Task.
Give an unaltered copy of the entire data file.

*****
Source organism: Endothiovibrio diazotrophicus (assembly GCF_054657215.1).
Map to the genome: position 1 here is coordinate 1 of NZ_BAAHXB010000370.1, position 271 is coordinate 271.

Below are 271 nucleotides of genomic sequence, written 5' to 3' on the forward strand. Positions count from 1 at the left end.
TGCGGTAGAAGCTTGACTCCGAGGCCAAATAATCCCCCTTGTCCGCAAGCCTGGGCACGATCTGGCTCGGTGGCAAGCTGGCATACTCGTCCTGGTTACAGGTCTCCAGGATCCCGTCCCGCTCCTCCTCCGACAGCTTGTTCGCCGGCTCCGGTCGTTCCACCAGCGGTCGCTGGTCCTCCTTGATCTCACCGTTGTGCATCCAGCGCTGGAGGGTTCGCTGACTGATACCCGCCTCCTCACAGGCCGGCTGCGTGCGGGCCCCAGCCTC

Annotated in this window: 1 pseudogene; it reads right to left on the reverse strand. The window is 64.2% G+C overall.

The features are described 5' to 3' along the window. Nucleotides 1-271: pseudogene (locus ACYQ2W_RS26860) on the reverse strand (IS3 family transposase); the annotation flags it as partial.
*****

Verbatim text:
Source organism: Endothiovibrio diazotrophicus (assembly GCF_054657215.1).
Map to the genome: position 1 here is coordinate 1 of NZ_BAAHXB010000370.1, position 271 is coordinate 271.

Below are 271 nucleotides of genomic sequence, written 5' to 3' on the forward strand. Positions count from 1 at the left end.
TGCGGTAGAAGCTTGACTCCGAGGCCAAATAATCCCCCTTGTCCGCAAGCCTGGGCACGATCTGGCTCGGTGGCAAGCTGGCATACTCGTCCTGGTTACAGGTCTCCAGGATCCCGTCCCGCTCCTCCTCCGACAGCTTGTTCGCCGGCTCCGGTCGTTCCACCAGCGGTCGCTGGTCCTCCTTGATCTCACCGTTGTGCATCCAGCGCTGGAGGGTTCGCTGACTGATACCCGCCTCCTCACAGGCCGGCTGCGTGCGGGCCCCAGCCTC

Annotated in this window: 1 pseudogene; it reads right to left on the reverse strand. The window is 64.2% G+C overall.

The features are described 5' to 3' along the window. Nucleotides 1-271: pseudogene (locus ACYQ2W_RS26860) on the reverse strand (IS3 family transposase); the annotation flags it as partial.